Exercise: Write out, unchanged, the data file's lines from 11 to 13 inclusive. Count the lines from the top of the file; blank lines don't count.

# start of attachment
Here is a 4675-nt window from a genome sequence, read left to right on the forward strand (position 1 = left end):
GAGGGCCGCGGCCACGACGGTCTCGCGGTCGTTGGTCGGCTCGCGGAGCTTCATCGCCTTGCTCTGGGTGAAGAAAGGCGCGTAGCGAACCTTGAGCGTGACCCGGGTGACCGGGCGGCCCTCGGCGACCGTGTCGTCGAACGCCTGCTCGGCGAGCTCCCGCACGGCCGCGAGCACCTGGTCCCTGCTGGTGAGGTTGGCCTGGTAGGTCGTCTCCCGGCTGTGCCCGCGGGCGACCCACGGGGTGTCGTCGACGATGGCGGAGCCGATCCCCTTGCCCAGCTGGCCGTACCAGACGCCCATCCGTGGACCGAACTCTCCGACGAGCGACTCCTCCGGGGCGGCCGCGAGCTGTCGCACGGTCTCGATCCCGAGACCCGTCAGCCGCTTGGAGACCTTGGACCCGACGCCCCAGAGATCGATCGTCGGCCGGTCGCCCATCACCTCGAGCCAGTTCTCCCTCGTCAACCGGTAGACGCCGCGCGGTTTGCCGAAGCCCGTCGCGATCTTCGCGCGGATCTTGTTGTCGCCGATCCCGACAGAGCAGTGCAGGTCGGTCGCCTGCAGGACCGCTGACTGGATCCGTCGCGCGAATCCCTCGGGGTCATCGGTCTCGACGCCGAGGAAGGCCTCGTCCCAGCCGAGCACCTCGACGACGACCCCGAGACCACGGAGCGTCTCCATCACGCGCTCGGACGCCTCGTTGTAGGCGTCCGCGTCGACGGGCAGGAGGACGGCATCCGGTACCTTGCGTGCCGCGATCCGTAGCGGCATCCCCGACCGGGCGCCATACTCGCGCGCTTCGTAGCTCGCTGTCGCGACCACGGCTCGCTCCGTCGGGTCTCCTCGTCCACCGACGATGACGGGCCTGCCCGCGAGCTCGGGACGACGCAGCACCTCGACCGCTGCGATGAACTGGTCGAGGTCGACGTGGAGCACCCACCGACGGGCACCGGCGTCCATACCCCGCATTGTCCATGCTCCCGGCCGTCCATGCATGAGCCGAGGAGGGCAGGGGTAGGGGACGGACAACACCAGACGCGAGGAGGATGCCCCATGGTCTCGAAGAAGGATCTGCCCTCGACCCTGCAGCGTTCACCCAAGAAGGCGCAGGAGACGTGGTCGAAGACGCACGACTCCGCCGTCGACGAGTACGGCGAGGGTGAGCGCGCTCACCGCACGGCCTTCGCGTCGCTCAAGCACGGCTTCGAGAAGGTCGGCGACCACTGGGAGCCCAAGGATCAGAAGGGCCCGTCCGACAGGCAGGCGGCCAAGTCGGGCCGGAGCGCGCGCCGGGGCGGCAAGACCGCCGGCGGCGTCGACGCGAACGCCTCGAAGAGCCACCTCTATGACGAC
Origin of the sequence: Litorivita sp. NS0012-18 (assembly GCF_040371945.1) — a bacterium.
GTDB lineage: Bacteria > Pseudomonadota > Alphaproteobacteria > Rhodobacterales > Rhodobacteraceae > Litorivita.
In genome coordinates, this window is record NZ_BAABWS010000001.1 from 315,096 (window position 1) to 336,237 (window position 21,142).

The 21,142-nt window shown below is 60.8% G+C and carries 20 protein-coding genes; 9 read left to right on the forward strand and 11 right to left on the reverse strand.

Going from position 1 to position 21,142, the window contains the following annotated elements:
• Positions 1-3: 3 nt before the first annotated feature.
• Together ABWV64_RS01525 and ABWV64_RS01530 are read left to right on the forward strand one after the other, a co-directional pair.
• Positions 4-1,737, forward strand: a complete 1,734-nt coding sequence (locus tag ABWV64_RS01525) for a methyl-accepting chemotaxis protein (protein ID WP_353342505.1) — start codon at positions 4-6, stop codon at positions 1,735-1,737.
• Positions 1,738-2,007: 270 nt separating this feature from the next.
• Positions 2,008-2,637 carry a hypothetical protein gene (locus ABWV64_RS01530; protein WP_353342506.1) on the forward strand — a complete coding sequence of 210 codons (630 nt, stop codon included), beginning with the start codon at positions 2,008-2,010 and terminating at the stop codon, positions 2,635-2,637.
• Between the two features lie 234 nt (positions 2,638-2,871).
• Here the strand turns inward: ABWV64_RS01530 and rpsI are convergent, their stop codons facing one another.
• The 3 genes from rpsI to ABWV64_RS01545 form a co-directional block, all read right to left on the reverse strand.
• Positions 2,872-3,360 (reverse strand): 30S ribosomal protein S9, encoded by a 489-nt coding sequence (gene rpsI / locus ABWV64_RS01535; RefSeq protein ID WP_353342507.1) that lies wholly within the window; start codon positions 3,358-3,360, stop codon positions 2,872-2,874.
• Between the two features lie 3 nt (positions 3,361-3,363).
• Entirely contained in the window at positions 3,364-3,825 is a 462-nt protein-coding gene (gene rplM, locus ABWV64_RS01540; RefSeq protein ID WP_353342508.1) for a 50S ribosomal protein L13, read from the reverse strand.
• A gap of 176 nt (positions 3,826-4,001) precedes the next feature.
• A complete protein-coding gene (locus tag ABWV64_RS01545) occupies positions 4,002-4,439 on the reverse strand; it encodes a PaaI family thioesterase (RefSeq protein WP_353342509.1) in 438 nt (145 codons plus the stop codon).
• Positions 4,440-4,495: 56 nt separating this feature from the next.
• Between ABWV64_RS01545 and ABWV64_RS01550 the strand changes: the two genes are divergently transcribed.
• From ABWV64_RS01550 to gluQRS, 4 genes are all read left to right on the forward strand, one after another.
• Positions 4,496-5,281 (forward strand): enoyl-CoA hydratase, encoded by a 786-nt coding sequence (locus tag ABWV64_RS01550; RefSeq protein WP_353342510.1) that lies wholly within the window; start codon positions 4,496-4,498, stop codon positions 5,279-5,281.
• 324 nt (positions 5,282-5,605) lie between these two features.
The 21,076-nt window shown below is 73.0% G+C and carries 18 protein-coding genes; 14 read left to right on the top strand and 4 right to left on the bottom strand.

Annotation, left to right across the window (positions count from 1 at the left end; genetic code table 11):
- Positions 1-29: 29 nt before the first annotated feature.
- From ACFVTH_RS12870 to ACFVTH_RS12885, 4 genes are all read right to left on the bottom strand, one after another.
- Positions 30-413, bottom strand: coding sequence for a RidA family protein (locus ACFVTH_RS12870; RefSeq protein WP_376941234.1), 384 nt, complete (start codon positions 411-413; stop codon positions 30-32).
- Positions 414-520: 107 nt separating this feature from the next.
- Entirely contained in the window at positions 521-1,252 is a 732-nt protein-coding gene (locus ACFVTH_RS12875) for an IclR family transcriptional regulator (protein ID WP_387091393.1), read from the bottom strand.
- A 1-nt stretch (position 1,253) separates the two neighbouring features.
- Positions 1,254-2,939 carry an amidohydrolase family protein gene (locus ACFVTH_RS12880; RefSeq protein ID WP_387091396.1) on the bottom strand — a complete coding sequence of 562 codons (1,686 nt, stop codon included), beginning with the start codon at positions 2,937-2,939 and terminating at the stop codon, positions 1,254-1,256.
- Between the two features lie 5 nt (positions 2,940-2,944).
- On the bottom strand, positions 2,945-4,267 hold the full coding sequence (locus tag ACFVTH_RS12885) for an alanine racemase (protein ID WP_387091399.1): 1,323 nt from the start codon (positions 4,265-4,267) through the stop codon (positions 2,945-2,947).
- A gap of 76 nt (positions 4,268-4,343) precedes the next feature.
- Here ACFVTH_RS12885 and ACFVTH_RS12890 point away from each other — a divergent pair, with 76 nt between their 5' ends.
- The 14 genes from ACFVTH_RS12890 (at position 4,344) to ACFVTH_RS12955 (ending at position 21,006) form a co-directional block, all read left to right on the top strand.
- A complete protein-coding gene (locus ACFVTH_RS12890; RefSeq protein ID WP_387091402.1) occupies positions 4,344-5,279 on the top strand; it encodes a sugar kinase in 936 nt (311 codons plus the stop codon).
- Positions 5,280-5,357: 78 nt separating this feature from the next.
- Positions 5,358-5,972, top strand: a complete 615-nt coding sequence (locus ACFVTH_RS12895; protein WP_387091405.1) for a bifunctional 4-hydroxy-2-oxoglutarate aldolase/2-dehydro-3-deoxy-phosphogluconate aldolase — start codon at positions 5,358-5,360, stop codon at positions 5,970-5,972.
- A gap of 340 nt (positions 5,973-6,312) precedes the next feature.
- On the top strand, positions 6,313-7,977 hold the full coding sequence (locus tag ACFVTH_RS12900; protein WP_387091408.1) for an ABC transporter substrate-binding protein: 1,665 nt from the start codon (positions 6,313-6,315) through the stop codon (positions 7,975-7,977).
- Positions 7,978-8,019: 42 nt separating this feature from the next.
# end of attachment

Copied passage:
• Positions 1,738-2,007: 270 nt separating this feature from the next.
• Positions 2,008-2,637 carry a hypothetical protein gene (locus ABWV64_RS01530; protein WP_353342506.1) on the forward strand — a complete coding sequence of 210 codons (630 nt, stop codon included), beginning with the start codon at positions 2,008-2,010 and terminating at the stop codon, positions 2,635-2,637.
• Between the two features lie 234 nt (positions 2,638-2,871).